Parkway Drive: every album ranked from worst to best

(Image credit: Andrew Benge/Redferns)

From their humble beginnings as an underground metallic hardcore band in their native Australia to the world-beating, fire shooting, metal behemoth that we all know and love today, Parkway Drive have a back catalogue most bands could only dream of. Of course, all of their albums are great, but here we try and rank them from worst to best.

6) Atlas (2012)

While it’s clear that if Atlas was made by just about any other modern metalcore band it would be hailed as a masterpiece, this isn’t just another metalcore band we’re talking about. Parkway Drive had already perfected the formula, and Atlas suffers solely from the fact that it’s up against such exceptional competition and really brought nothing new to a band who would go on to completely re-invent themselves on their next release. Still, whack on Dark Days and then try to fathom that this is their weakest album. Skyscraper high standards.

5) Killing With A Smile (2005)

KWAS is packed full of absolute bangers, but it’s here in the list because Parkway were only beginning to flex their creative muscles. Packed with riffs and brutal beatdowns that were a step up in terms of extremity compared to their peers – certainly a song like Guns For Show, Knives For A Pro would sit far more comfortably with a band like Bleeding Through than your average metalcore chancer. Long-time fans and purists may even argue it’s their best, but Parkway Drive are only just opening their box of tricks here.

4) Horizons (2007)

When judging the business end of this list, we’re basically just splitting hairs. Horizons is a blockbuster of an album. Featuring some bona fide anthems like Carrion and Boneyards, and with another sterling production job from Killswitch Engage’s Adam D, this would be a many people’s choice for the top spot – it’s certainly where Parkway Drive cemented themselves alongside the premier metalcore bands. A listen to the huge rhythmic shifts and melodic guitar leads in Idols And Anchors shows why most of the competition were left choking on their dust.

3) Reverence (2018)

Parkway Drive’s fifth album, Ire came as a shock to many, especially when they first heard the galloping singalong of opening single Vice Grip. This follow-up didn’t raise as many eyebrows as its predecessor, though Parkway showed they were still keen to stretch the boundaries of their music. The band had lost multiple friends and loved ones in the interim period, and the shadow of death hung heavy over Reverence – while the crushing Absolute Power and Prey seethed with grief-fuelled fury, it was experimental moments such as the slow and sombre Cemetery Bloom and the pitch black closing lament The Colour Of Leaving that provided the album’s most harrowing moments. A whole different strand of heavy.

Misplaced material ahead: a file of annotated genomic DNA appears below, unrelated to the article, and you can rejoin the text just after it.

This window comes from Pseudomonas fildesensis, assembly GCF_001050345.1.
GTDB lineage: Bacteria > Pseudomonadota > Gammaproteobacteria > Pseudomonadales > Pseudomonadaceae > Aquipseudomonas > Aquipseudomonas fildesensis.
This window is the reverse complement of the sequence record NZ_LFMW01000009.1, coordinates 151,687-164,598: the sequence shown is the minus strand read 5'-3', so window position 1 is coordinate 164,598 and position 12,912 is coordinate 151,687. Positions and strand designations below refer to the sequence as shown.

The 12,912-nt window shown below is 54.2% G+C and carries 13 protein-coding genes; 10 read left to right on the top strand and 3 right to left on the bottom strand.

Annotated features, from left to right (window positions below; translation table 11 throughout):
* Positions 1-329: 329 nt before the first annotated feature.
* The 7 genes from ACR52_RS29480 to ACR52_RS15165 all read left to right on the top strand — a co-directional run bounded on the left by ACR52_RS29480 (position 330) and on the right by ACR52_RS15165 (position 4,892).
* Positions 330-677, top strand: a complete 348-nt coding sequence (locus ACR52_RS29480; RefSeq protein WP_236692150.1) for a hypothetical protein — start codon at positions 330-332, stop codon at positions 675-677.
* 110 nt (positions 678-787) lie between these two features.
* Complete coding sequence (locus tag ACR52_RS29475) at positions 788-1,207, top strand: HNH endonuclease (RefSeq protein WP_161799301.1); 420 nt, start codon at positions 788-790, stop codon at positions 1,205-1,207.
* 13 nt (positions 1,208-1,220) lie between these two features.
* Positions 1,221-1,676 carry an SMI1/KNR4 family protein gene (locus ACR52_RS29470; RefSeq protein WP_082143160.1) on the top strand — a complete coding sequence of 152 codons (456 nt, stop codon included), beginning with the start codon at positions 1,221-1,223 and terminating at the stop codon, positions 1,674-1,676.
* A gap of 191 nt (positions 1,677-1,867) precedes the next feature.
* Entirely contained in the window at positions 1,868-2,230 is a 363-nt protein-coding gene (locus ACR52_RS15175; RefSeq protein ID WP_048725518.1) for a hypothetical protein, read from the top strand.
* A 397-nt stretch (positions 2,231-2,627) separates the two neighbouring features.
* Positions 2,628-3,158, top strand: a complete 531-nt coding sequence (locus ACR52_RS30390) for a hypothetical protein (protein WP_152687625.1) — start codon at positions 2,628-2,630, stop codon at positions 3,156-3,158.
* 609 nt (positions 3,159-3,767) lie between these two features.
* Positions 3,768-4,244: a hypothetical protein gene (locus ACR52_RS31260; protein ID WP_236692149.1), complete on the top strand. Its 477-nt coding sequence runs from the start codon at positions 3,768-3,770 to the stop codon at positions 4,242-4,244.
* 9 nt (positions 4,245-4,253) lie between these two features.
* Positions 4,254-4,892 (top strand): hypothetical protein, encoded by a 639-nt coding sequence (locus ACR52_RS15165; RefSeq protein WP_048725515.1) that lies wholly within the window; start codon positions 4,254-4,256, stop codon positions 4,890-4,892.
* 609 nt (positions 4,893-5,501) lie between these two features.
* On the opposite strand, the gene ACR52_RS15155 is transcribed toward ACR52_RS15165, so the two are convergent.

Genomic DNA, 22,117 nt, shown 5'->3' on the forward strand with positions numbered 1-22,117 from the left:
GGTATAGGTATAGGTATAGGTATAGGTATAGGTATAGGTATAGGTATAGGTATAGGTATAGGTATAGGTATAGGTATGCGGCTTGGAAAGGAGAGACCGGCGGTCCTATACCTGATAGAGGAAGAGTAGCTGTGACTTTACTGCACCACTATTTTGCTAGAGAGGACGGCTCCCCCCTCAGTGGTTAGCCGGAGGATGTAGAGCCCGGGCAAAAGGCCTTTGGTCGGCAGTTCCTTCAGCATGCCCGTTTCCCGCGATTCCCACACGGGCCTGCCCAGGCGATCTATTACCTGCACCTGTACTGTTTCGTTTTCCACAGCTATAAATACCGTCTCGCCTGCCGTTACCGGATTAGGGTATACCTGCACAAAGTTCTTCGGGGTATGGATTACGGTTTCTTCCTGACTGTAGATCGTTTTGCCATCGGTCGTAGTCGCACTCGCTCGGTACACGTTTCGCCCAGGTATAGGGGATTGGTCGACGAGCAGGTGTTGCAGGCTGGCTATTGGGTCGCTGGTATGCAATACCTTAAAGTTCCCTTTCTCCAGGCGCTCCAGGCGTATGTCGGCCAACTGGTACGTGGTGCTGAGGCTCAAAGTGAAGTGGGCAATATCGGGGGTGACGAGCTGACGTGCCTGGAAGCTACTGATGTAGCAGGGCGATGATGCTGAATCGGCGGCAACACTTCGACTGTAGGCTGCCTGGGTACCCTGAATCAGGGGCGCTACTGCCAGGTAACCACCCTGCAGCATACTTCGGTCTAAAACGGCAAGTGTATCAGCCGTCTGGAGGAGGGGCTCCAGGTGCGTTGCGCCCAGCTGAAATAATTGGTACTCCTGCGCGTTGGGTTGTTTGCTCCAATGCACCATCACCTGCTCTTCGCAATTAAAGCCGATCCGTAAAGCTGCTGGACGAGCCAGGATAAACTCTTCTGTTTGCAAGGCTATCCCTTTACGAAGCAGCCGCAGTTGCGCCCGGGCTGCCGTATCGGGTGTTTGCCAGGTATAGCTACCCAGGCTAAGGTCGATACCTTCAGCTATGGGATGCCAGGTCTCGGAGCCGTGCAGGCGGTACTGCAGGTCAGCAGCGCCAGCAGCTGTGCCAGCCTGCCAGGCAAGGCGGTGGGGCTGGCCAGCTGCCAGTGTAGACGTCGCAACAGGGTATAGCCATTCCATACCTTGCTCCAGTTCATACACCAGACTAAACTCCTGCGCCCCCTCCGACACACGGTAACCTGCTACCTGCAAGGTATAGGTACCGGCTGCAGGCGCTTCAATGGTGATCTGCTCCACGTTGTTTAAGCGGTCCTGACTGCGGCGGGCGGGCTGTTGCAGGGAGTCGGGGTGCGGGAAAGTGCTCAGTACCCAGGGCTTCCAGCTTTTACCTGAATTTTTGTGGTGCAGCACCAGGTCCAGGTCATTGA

2) Deep Blue (2010)

With metalcore in the shitter and a slew of uninspiring fourth generation no-hopers clogging up the scene, you might have expected Parkway Drive to dip alongside the genre’s general fortunes. Not a bit of it. Deep Blue is the prime example of Parkway at their metallic hardcore best. Joe Barresi stepped into the production chair to give songs like Home Is For The Heartless and Sleepwalker more depth, clarity and a heavier edge, yet never let the band lose the furious energy that they had become famous for. And when you’ve got a song like Karma in your cannon, any idea that Parkway were losing their edge would seem absurd.

1) Ire (2015)

Controversial? Maybe. But we truly believe that the stylistic leap of faith that Parkway Drive made on last year’s Ire has paid off handsomely. As time progresses, this will be seen as the moment when they confirmed their future as not just a great metalcore band, but as one of modern heavy music’s definitive acts. Sure, some of their peers may have already leaned on classic rock for influence, but certainly no band associated with this type of music has ever pulled influence from Nick Cave and Tom Waits like Parkway do on Writings On The Wall. Or the Rage Against The Machine style groove on Crushed. Deny it all you want, but Ire is the sound of a band soaring well away from the box they had previously been placed in. That has to be applauded. Plus, on a simpler note, Bottom Feeder is an all-time rager. The future is bright for Parkway Drive.

Since blagging his way onto the Hammer team a decade ago, Stephen has written countless features and reviews for the magazine, usually specialising in punk, hardcore and 90s metal, and still holds out the faint hope of one day getting his beloved U2 into the pages of the mag. He also regularly spouts his opinions on the Metal Hammer Podcast.